CircuitPython is a little more user friendly than MicroPython, not that MicroPython is particularly difficult to work with, and includes some extra features such as USB HID support. . Our Feather RP2040 appears as a USB flash drive, and we can edit the code.py file to write our code. It is best practice to use a good editor, such as Visual Studio Code, Thonny or, for young makers, there is Mu. Libraries of pre-written Python code for addons and accessories are available as a download from Adafruit and they greatly simplify projects, especially if used with STEMMA QT components.
We chose to use Visual Studio Code and we soon wrote a script to blink the onboard LED to confirm that our code worked with the board. With that success we moved on to more adventurous tests. After installing the Neopixel library we wrote a test script to change the color of the Neopixel LED and, after saving our code, the Adafruit Feather RP2040 rebooted and ran it, producing a rainbow of lights in these dark winter nights.
STEMMA QT and I2C Connections on Adafruit Feather RP2040
The onboard STEMMA QT connector had us intrigued, so we connected an MPR121 capacitive touch board to the Feather RP2040, installed the CircuitPython library and wrote a few lines of code to detect when a pin was touched. The code worked perfectly and this bolstered our confidence.
Next we tried connecting an I2C HD44780 LCD screen, which has a 16 x 2 character display. We connected the screen to the Feather RP2040, found a compatible library and then wrote a short test to display text. This is where our confidence took a knock, We saw errors in the Python Shell that indicated the need for pull up resistors on both of the I2C pins. The Feather RP2040 does not have pull up resistors for the I2C pins, unless you are using a STEMMA QT board which has resistors built in.
After sourcing two 4.7K Ohm resistors we tried again, this time the error involved “clock stretching”, after a little time searching the Internet and trying a few suggestions, the error remained. In the end it turned out that the two 4.7K Ohm resistors were touching and causing the error.
Using Adafruit’s Feather RP2040 with CircuitPython felt natural. Projects worked and after a few hiccups we found the workflow that suited us best. At the time of writing Feather RP2040 cannot be used with MicroPython or C. Scott Shawcroft, CircuitPython project lead has raised an issue on Github to address this issue. But in our experience CircuitPython and Feather RP2040 is the ideal combination.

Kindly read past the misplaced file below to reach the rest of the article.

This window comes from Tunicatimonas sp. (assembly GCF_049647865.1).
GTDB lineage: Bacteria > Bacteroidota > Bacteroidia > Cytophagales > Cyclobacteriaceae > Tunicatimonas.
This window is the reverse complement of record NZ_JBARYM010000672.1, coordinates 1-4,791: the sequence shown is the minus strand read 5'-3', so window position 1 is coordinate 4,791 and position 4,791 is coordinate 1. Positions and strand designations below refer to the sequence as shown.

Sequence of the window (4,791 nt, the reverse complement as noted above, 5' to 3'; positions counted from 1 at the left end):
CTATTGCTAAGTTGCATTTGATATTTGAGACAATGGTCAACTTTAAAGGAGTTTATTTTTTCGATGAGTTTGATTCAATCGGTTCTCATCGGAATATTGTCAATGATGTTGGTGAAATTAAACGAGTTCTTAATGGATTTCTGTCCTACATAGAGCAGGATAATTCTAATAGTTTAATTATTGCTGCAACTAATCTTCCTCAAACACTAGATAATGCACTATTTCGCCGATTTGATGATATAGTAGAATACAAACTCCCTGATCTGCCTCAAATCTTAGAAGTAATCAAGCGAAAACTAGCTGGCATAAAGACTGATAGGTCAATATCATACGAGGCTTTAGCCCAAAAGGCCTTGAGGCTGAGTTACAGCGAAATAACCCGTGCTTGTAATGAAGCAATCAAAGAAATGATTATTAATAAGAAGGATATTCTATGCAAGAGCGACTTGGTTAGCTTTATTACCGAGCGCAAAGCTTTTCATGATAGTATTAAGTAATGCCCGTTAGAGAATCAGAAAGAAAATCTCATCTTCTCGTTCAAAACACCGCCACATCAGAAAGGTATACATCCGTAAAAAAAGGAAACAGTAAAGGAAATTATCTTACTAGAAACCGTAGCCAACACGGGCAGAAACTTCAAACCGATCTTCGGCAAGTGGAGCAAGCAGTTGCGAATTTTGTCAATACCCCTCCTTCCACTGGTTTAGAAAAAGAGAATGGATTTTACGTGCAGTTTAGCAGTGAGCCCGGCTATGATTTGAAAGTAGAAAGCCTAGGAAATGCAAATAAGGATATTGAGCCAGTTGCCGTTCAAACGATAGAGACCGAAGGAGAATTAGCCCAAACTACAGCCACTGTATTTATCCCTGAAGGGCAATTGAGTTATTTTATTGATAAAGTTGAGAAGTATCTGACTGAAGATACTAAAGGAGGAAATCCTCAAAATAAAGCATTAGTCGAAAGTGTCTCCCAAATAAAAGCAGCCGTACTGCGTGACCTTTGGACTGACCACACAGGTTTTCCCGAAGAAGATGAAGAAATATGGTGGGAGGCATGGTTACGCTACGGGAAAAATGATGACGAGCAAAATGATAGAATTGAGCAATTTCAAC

We didn’t get to test the Feather RP2040 with any of Adafruit’s ecosystem of FeatherWing add-on boards, but there are more than a dozen ready to go. These include an OLED screen, a Wi-Fi coprocessor, an RGB LED matrix, a joystick and a QWERTY keyboard with LCD. Because the Feather line has been around for years, there’s a ton of options.
Use Cases for the Adafruit Feather RP2040
With the integrated battery power system, Feather RP2040 is as much at home in an embedded, outdoor and portable project as it is powering a cosplayer’s latest creation. The form factor, STEMMA QT add-ons, FeatherWing add-on boards and ease of use, thanks to CircuitPython, make this board ideal for those wanting to use accessories from Adafruit’s vast collection.
The Raspberry Pi Pico is a great development board, but the Feather RP2040 is a refinement of that original board.
If you can find one for sale -- they were sold out at press time -- consider Adafruit’s Feather RP2040 over the official Pico . We get battery power, STEMMA QT,FeatherWing add-ons, onboard Neopixel and lots more storage space.
Of course, its Feather compatibility could be a drawback in some instances as it clearly won’t work with add-ons and accessories that are specifically designed to work with a Pico. You wouldn’t be able to plug it into, for example, Pimoroni’s Pico Explorer Base, which has a 40-pin connector. And, if you need a smaller form factor, the Pimoroni Tiny RP2040 is made for you.
However, if you’re looking for the most versatile RP2040 board on the market, look no further. Sure, we pay a premium over the Raspberry Pi Pico, but the Adafruit Feather RP2040 is a refined product that is ready to drop into your next project.